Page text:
When I first met Yves Plaisantin it took be about five seconds to realise this was somebody I needed to get to know a little better. First, he is good friends with Matthieu Baudry, one of the very top names in Chinon. In fact, the two are business partners together, as Yves, his wife Émilie Riopel and Matthieu all have a share in La Cabane à Vin, a wine bar conveniently located just off the Place du Général de Gaulle in Chinon. Secondly, he is a vigneron with some valuable experience under his belt, including five years working in the USA, and he is only recently returned to Chinon. And there is little I find more exciting than seeing the new generation of vignerons, especially those who have broadened their horizons with some experience in the New World, return to the long-established appellations of the Loire Valley. In my experience, as we have seen with the arrival of Emmanuel Ogereau in Anjou, or closer to home Jérôme Billard, on the opposite bank of the Vienne, for example, the results can be very good indeed.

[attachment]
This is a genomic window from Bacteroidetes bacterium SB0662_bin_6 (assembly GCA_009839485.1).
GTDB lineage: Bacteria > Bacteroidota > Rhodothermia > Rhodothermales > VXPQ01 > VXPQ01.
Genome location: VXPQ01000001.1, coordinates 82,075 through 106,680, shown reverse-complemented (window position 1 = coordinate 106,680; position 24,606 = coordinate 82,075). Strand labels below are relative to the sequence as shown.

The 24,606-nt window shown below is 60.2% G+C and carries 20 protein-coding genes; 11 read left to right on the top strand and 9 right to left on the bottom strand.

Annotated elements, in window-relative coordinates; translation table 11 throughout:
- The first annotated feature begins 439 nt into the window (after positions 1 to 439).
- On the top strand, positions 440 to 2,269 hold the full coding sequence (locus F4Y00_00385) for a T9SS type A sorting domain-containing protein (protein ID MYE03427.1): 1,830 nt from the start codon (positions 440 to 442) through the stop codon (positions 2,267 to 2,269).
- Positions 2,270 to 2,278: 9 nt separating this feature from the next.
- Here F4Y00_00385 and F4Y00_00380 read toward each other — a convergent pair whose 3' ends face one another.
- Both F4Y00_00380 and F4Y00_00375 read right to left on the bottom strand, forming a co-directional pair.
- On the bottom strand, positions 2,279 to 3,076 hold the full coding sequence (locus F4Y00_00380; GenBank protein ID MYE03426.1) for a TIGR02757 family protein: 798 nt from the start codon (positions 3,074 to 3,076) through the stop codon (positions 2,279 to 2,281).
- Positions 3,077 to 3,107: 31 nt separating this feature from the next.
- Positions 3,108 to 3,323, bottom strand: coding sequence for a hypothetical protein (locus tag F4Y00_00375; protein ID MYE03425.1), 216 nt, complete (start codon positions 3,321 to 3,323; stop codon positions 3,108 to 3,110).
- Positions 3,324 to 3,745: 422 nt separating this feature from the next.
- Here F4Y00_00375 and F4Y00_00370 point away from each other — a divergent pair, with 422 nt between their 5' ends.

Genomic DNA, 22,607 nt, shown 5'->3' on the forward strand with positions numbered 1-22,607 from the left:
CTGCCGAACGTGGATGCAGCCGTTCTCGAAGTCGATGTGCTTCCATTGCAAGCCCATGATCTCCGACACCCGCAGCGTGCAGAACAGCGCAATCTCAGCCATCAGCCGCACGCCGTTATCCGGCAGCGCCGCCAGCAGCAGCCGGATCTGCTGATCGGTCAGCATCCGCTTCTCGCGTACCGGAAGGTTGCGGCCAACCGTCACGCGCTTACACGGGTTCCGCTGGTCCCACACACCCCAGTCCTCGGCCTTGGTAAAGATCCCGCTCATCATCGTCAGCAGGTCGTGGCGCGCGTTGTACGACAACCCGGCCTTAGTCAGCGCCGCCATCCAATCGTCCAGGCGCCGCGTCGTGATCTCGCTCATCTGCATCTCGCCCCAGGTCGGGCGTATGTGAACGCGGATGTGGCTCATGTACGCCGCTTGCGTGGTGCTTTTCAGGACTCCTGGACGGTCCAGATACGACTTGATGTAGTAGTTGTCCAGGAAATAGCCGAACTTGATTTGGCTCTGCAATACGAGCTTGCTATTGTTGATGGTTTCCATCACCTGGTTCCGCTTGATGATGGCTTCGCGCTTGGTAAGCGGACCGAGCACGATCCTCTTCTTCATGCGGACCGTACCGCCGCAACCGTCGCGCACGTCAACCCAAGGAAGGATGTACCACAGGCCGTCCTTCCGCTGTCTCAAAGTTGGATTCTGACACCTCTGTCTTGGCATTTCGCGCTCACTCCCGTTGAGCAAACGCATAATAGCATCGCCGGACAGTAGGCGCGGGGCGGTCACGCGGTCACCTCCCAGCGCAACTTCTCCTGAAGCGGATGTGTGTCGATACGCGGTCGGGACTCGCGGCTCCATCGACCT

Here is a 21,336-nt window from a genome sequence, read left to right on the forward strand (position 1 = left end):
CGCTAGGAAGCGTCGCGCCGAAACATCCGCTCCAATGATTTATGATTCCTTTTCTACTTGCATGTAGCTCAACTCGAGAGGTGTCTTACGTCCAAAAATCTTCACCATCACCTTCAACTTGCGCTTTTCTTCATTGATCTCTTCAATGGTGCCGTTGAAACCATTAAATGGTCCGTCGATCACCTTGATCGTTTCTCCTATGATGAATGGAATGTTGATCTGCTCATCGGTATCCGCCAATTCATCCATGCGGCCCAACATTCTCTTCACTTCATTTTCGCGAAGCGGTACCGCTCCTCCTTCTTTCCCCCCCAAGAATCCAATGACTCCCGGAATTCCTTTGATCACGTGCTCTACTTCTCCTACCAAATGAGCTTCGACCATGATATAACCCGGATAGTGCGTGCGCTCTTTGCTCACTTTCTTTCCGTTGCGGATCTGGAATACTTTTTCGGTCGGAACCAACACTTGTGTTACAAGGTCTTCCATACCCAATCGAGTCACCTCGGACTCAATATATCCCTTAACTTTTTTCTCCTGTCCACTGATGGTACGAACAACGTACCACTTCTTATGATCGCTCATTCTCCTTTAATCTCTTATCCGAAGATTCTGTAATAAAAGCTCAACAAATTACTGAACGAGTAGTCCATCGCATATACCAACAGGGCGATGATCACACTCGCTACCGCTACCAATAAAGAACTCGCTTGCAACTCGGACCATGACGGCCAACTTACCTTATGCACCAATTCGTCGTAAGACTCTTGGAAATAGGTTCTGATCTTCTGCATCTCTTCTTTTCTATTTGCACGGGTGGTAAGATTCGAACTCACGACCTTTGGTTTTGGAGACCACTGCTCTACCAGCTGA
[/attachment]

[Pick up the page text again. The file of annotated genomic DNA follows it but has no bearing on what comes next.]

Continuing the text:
Thirdly, when we met it was about two o’clock in the afternoon, and calling into La Cabane à Vin I found Yves (and Matthieu, it has to be said) tucking into the largest platter of steak frites I have ever clapped eyes on. This was a man who knew how to eat lunch, I realised. Not wishing to interrupt their repas I handed over a few crisp bank notes and walked out with a bottle of his 2011 Les Bourdes. Expecting an easy-drinking lighter style, I was captivated by its dark and brooding character, with its black fruit and black olive complexity. Reading that, it should come as no surprise that just a few weeks later I found myself piloting my hire car up the limestone côte towards his domaine, which happens to sit right next-door to Bruno Sourdais at Le Logis de Bouchardière. This is good company, based on what I have tasted.
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